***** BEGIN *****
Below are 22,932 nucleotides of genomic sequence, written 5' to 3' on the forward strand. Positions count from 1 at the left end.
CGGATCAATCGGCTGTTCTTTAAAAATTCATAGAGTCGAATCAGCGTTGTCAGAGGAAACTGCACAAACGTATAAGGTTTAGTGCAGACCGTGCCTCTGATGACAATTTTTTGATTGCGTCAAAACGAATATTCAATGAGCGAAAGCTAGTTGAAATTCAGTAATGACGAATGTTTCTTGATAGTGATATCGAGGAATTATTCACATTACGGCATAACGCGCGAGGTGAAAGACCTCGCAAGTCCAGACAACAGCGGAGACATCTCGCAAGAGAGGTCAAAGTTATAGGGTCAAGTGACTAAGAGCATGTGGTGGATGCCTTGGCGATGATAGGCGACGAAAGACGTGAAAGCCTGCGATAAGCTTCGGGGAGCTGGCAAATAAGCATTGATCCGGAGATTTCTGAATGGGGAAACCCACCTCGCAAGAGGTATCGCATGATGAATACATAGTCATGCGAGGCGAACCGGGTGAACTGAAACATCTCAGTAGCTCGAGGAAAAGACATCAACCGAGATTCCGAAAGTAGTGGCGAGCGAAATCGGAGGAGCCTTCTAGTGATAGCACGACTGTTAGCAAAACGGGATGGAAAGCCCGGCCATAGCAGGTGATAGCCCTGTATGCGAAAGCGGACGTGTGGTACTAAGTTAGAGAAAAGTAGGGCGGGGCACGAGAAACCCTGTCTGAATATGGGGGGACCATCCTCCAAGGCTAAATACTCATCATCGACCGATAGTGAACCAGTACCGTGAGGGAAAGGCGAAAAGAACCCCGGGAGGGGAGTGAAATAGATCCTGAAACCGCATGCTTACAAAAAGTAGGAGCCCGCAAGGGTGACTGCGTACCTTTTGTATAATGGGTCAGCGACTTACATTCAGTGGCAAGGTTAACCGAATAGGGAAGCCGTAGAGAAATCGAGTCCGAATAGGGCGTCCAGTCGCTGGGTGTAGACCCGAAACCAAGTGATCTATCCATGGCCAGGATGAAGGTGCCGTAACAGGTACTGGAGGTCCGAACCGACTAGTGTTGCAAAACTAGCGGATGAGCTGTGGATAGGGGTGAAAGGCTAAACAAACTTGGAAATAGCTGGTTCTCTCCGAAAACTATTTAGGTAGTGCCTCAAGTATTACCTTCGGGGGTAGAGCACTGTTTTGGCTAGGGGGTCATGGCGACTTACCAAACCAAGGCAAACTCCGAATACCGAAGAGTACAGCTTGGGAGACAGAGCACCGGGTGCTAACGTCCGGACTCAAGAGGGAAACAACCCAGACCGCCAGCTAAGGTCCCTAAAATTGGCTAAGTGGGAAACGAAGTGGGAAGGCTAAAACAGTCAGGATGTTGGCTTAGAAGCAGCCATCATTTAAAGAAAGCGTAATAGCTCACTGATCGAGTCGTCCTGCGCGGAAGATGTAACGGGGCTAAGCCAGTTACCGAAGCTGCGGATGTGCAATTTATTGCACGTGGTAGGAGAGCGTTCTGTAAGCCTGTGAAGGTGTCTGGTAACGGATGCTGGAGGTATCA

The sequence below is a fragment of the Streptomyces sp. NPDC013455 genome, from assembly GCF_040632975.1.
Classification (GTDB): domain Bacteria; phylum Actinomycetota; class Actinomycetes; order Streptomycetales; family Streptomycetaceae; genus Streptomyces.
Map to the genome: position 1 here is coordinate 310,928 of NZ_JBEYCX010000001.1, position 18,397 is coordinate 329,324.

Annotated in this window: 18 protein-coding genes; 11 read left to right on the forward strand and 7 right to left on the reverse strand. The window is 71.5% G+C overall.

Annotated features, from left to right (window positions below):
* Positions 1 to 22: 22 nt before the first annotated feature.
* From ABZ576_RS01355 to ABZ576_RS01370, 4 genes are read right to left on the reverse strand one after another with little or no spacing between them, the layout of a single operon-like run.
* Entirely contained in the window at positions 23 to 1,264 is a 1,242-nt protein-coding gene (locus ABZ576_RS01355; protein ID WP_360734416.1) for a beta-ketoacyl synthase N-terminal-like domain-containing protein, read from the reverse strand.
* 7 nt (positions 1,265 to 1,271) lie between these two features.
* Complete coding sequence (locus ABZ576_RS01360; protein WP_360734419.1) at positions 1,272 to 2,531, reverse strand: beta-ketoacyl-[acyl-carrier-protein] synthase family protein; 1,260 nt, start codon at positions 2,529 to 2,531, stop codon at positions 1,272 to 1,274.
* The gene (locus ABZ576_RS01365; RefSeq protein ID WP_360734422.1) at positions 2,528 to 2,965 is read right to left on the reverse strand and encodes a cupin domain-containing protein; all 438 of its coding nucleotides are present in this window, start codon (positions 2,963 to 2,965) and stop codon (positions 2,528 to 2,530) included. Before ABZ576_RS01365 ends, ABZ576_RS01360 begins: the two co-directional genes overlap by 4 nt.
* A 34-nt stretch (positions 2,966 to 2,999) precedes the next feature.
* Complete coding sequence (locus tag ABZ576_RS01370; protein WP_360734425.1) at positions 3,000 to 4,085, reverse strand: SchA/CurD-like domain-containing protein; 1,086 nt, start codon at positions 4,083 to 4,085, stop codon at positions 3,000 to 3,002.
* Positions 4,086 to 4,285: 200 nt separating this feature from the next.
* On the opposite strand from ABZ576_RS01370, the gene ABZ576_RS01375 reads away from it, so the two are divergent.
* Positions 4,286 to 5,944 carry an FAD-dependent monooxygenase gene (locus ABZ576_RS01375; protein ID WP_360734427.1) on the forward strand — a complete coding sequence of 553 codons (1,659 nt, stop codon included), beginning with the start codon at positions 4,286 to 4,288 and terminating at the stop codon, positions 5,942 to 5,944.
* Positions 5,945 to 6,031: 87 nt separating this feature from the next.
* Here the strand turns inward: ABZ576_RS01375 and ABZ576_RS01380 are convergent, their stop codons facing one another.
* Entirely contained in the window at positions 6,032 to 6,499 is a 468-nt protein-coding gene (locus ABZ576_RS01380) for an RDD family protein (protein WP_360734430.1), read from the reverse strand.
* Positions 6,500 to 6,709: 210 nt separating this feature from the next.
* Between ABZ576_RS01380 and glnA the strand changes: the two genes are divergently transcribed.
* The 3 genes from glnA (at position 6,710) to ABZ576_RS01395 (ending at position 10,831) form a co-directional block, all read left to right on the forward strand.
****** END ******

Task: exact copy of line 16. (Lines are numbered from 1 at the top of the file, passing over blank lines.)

* Positions 4,086 to 4,285: 200 nt separating this feature from the next.